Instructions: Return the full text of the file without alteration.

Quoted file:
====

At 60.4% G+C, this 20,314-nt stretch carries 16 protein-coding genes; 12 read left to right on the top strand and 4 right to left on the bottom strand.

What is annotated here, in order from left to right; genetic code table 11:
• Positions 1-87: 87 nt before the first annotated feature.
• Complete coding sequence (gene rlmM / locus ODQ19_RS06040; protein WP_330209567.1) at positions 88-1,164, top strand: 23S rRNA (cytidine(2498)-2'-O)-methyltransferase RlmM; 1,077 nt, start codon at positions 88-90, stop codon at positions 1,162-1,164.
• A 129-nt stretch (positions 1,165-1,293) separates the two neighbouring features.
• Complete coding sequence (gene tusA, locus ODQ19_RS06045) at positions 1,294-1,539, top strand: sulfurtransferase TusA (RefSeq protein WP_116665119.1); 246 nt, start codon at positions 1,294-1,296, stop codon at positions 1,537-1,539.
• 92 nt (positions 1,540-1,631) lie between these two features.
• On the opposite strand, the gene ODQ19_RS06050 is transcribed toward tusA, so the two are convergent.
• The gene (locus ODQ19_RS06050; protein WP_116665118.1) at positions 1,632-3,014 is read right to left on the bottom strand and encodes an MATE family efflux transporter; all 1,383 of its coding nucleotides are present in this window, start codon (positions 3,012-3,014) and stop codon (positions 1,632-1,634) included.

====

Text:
At 60.4% G+C, this 20,314-nt stretch carries 16 protein-coding genes; 12 read left to right on the top strand and 4 right to left on the bottom strand.

What is annotated here, in order from left to right; genetic code table 11:
• Positions 1-87: 87 nt before the first annotated feature.
• Complete coding sequence (gene rlmM / locus ODQ19_RS06040; protein WP_330209567.1) at positions 88-1,164, top strand: 23S rRNA (cytidine(2498)-2'-O)-methyltransferase RlmM; 1,077 nt, start codon at positions 88-90, stop codon at positions 1,162-1,164.
• A 129-nt stretch (positions 1,165-1,293) separates the two neighbouring features.
• Complete coding sequence (gene tusA, locus ODQ19_RS06045) at positions 1,294-1,539, top strand: sulfurtransferase TusA (RefSeq protein WP_116665119.1); 246 nt, start codon at positions 1,294-1,296, stop codon at positions 1,537-1,539.
• 92 nt (positions 1,540-1,631) lie between these two features.
• On the opposite strand, the gene ODQ19_RS06050 is transcribed toward tusA, so the two are convergent.
• The gene (locus ODQ19_RS06050; protein WP_116665118.1) at positions 1,632-3,014 is read right to left on the bottom strand and encodes an MATE family efflux transporter; all 1,383 of its coding nucleotides are present in this window, start codon (positions 3,012-3,014) and stop codon (positions 1,632-1,634) included.